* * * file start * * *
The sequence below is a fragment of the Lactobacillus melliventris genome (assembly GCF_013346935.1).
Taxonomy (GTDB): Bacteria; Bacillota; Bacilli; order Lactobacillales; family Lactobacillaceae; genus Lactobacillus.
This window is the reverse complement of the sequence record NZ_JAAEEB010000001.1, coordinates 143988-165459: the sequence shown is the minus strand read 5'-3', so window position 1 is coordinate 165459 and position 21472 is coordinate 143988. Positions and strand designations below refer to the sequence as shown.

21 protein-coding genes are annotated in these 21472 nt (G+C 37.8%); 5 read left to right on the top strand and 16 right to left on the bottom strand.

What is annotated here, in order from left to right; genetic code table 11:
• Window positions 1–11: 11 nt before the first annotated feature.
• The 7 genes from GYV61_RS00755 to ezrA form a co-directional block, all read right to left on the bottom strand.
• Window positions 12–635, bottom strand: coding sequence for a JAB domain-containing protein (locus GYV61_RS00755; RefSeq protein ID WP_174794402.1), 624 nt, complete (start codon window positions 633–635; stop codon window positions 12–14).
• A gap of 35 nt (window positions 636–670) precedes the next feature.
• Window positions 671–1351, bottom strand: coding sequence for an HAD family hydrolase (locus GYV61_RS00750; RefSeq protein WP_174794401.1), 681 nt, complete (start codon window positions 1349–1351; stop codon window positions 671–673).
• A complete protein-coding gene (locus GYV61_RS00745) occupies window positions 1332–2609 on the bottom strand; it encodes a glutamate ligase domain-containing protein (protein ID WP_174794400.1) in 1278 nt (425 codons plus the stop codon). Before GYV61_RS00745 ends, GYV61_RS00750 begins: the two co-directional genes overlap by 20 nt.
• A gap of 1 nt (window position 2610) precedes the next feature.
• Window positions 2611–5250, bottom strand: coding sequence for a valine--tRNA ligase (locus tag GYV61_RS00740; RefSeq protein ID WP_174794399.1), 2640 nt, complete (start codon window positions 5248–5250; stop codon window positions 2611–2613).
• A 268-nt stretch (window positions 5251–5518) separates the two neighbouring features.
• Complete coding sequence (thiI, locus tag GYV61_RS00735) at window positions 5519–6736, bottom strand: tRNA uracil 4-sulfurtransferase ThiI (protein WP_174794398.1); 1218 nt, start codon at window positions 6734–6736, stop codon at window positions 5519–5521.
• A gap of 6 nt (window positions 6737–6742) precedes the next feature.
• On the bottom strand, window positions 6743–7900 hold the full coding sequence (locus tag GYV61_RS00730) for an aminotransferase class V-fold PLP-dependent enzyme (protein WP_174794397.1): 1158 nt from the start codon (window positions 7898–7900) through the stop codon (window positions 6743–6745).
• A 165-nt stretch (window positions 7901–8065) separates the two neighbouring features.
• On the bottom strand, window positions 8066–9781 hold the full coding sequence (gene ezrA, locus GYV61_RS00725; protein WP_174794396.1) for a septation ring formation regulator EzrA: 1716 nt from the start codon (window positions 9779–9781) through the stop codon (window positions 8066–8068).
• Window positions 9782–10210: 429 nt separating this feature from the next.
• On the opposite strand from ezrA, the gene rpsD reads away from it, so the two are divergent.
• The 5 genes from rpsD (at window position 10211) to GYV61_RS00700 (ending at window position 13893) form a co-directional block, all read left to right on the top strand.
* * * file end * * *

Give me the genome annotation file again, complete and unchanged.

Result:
The sequence below is a fragment of the Lactobacillus melliventris genome (assembly GCF_013346935.1).
Taxonomy (GTDB): Bacteria; Bacillota; Bacilli; order Lactobacillales; family Lactobacillaceae; genus Lactobacillus.
This window is the reverse complement of the sequence record NZ_JAAEEB010000001.1, coordinates 143988-165459: the sequence shown is the minus strand read 5'-3', so window position 1 is coordinate 165459 and position 21472 is coordinate 143988. Positions and strand designations below refer to the sequence as shown.

21 protein-coding genes are annotated in these 21472 nt (G+C 37.8%); 5 read left to right on the top strand and 16 right to left on the bottom strand.

What is annotated here, in order from left to right; genetic code table 11:
• Window positions 1–11: 11 nt before the first annotated feature.
• The 7 genes from GYV61_RS00755 to ezrA form a co-directional block, all read right to left on the bottom strand.
• Window positions 12–635, bottom strand: coding sequence for a JAB domain-containing protein (locus GYV61_RS00755; RefSeq protein ID WP_174794402.1), 624 nt, complete (start codon window positions 633–635; stop codon window positions 12–14).
• A gap of 35 nt (window positions 636–670) precedes the next feature.
• Window positions 671–1351, bottom strand: coding sequence for an HAD family hydrolase (locus GYV61_RS00750; RefSeq protein WP_174794401.1), 681 nt, complete (start codon window positions 1349–1351; stop codon window positions 671–673).
• A complete protein-coding gene (locus GYV61_RS00745) occupies window positions 1332–2609 on the bottom strand; it encodes a glutamate ligase domain-containing protein (protein ID WP_174794400.1) in 1278 nt (425 codons plus the stop codon). Before GYV61_RS00745 ends, GYV61_RS00750 begins: the two co-directional genes overlap by 20 nt.
• A gap of 1 nt (window position 2610) precedes the next feature.
• Window positions 2611–5250, bottom strand: coding sequence for a valine--tRNA ligase (locus tag GYV61_RS00740; RefSeq protein ID WP_174794399.1), 2640 nt, complete (start codon window positions 5248–5250; stop codon window positions 2611–2613).
• A 268-nt stretch (window positions 5251–5518) separates the two neighbouring features.
• Complete coding sequence (thiI, locus tag GYV61_RS00735) at window positions 5519–6736, bottom strand: tRNA uracil 4-sulfurtransferase ThiI (protein WP_174794398.1); 1218 nt, start codon at window positions 6734–6736, stop codon at window positions 5519–5521.
• A gap of 6 nt (window positions 6737–6742) precedes the next feature.
• On the bottom strand, window positions 6743–7900 hold the full coding sequence (locus tag GYV61_RS00730) for an aminotransferase class V-fold PLP-dependent enzyme (protein WP_174794397.1): 1158 nt from the start codon (window positions 7898–7900) through the stop codon (window positions 6743–6745).
• A 165-nt stretch (window positions 7901–8065) separates the two neighbouring features.
• On the bottom strand, window positions 8066–9781 hold the full coding sequence (gene ezrA, locus GYV61_RS00725; protein WP_174794396.1) for a septation ring formation regulator EzrA: 1716 nt from the start codon (window positions 9779–9781) through the stop codon (window positions 8066–8068).
• Window positions 9782–10210: 429 nt separating this feature from the next.
• On the opposite strand from ezrA, the gene rpsD reads away from it, so the two are divergent.
• The 5 genes from rpsD (at window position 10211) to GYV61_RS00700 (ending at window position 13893) form a co-directional block, all read left to right on the top strand.